U.S. intelligence agencies trying to plot their course for the next four years are facing an ever more chaotic world, complicated by a weakening of the Western-led international order, rapidly changing technology, and persistent worries over uncertain funding.
The plan, outlined Tuesday in the new National Intelligence Strategy, offers what top intelligence officials describe as both “monumental” and “fundamental” improvements over the previous strategy, and is designed to reassure Americans in uncertain times.
“We face significant challenges in the domestic and global environment,” the strategy cautions. “To navigate today’s turbulent and complex strategic environment, we must do things differently.”
Transparency, ‘speaking truth’
Part of that difference will be a renewed emphasis on transparency and “speaking truth,” Director of National Intelligence Dan Coats told members of the intelligence community while unveiling the strategy.
“We need to reassure the policymakers and the American people that we can be trusted,” Coats said, “despite the stresses that are persistent in the current environment.”
The new strategy identifies two of those stresses as “the weakening of the post-WWII [World War Two] international order,” and what it calls “increasingly isolationist tendencies in the West.”
Former intelligence officials have been quick to blame U.S. President Donald Trump for both, citing his apparent willingness to cozy up to adversaries like Russian President Vladimir Putin while at the same time criticizing allies on the world stage.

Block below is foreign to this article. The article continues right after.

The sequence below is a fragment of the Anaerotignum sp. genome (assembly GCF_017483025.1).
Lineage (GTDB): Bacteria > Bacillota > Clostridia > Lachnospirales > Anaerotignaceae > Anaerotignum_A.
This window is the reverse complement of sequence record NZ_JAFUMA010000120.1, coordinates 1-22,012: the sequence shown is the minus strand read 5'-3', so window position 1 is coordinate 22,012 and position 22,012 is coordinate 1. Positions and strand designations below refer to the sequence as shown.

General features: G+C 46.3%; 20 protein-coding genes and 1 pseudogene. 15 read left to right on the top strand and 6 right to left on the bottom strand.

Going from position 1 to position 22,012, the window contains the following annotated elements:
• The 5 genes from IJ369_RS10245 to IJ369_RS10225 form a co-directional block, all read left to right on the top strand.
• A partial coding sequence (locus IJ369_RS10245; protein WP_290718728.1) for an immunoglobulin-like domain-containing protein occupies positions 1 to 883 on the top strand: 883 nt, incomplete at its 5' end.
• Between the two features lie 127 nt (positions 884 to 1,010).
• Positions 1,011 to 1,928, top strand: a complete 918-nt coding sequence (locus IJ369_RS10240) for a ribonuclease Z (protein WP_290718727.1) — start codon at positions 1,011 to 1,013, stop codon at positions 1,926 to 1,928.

When asked Tuesday whether the report, and calls for speaking truth, were meant as a rebuke for the president, top intelligence officials said only that the trends had been gaining momentum for some time.
“We were looking at a number of these factors,” a senior intelligence official said, pointing to the increase in isolationism along with rapidly changing alliances.
“There were things you could see coming,” the official added.
U.S. intelligence officials also warned concerns about the collapse of the post-World War Two order is just part of a growing turbulence that includes a proliferation of advanced technology that has enabled adversaries, big and small, to close the gap on Washington.
“We see Russia pursuing, with a vim and vigor that I haven’t seen since the ’80s, capabilities to reach us,” a second senior intelligence official warned.
China also is catching up, both with investments in technology and with its concerted campaign to steal industrial secrets and appropriate them for military use.
“They’ve just compressed the timeframe in which new systems can be introduced,” the official said.
Cyberspace, outer space
And while much of the competition with Russia and China has played out in cyberspace, the new intelligence strategy warns the competition over outer space, once dominated by the U.S., is gaining momentum.
Russia and China are pursuing “a full range of anti-satellite weapons, which could degrade U.S. intelligence gathering abilities,” it said.
U.S. officials are additionally concerned about the impact of biotechnology and nanotechnology, which are becoming more readily available and which will also likely be weaponized – and not just by adversaries like Russia, China, Iran and North Korea.